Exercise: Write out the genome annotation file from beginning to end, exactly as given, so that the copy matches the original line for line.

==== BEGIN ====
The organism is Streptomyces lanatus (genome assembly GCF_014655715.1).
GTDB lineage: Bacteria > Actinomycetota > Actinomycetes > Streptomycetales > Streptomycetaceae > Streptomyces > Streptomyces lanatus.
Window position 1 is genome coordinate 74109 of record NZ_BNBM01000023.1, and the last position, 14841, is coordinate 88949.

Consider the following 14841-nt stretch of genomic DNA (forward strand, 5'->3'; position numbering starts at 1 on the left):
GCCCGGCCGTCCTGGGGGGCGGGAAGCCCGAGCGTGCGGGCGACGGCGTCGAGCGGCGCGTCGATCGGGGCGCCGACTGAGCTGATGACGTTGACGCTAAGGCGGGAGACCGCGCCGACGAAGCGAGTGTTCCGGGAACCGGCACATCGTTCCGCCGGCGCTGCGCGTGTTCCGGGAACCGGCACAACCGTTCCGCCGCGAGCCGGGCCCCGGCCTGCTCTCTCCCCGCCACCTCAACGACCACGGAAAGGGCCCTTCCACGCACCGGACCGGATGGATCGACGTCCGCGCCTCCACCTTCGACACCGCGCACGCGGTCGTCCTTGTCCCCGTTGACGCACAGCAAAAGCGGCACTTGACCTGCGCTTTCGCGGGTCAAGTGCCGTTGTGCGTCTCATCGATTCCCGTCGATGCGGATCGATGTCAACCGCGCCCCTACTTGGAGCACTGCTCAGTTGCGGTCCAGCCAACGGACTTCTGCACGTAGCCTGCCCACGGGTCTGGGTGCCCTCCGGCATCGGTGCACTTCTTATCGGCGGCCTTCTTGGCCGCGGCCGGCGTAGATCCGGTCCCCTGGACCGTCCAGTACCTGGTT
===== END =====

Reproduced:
The organism is Streptomyces lanatus (genome assembly GCF_014655715.1).
GTDB lineage: Bacteria > Actinomycetota > Actinomycetes > Streptomycetales > Streptomycetaceae > Streptomyces > Streptomyces lanatus.
Window position 1 is genome coordinate 74109 of record NZ_BNBM01000023.1, and the last position, 14841, is coordinate 88949.

Consider the following 14841-nt stretch of genomic DNA (forward strand, 5'->3'; position numbering starts at 1 on the left):
GCCCGGCCGTCCTGGGGGGCGGGAAGCCCGAGCGTGCGGGCGACGGCGTCGAGCGGCGCGTCGATCGGGGCGCCGACTGAGCTGATGACGTTGACGCTAAGGCGGGAGACCGCGCCGACGAAGCGAGTGTTCCGGGAACCGGCACATCGTTCCGCCGGCGCTGCGCGTGTTCCGGGAACCGGCACAACCGTTCCGCCGCGAGCCGGGCCCCGGCCTGCTCTCTCCCCGCCACCTCAACGACCACGGAAAGGGCCCTTCCACGCACCGGACCGGATGGATCGACGTCCGCGCCTCCACCTTCGACACCGCGCACGCGGTCGTCCTTGTCCCCGTTGACGCACAGCAAAAGCGGCACTTGACCTGCGCTTTCGCGGGTCAAGTGCCGTTGTGCGTCTCATCGATTCCCGTCGATGCGGATCGATGTCAACCGCGCCCCTACTTGGAGCACTGCTCAGTTGCGGTCCAGCCAACGGACTTCTGCACGTAGCCTGCCCACGGGTCTGGGTGCCCTCCGGCATCGGTGCACTTCTTATCGGCGGCCTTCTTGGCCGCGGCCGGCGTAGATCCGGTCCCCTGGACCGTCCAGTACCTGGTT